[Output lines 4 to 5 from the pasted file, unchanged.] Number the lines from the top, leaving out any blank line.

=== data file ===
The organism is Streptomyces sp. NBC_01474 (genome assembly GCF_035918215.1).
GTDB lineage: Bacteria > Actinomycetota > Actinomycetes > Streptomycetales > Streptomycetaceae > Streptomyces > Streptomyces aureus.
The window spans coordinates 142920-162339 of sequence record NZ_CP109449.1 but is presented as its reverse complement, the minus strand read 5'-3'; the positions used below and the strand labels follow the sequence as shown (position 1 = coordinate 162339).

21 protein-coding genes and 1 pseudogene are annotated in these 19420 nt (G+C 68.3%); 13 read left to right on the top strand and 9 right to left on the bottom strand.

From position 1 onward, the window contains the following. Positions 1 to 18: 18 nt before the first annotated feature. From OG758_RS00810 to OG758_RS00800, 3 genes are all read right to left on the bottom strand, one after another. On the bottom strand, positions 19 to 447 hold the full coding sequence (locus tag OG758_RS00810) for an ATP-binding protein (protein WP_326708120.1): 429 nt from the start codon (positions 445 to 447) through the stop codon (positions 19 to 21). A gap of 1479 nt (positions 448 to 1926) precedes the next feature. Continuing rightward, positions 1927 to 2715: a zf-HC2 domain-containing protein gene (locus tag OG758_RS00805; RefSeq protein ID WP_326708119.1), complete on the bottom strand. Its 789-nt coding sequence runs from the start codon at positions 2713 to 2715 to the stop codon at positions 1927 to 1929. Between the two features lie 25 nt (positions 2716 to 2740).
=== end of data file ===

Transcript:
21 protein-coding genes and 1 pseudogene are annotated in these 19420 nt (G+C 68.3%); 13 read left to right on the top strand and 9 right to left on the bottom strand.

From position 1 onward, the window contains the following. Positions 1 to 18: 18 nt before the first annotated feature. From OG758_RS00810 to OG758_RS00800, 3 genes are all read right to left on the bottom strand, one after another. On the bottom strand, positions 19 to 447 hold the full coding sequence (locus tag OG758_RS00810) for an ATP-binding protein (protein WP_326708120.1): 429 nt from the start codon (positions 445 to 447) through the stop codon (positions 19 to 21). A gap of 1479 nt (positions 448 to 1926) precedes the next feature. Continuing rightward, positions 1927 to 2715: a zf-HC2 domain-containing protein gene (locus tag OG758_RS00805; RefSeq protein ID WP_326708119.1), complete on the bottom strand. Its 789-nt coding sequence runs from the start codon at positions 2713 to 2715 to the stop codon at positions 1927 to 1929. Between the two features lie 25 nt (positions 2716 to 2740).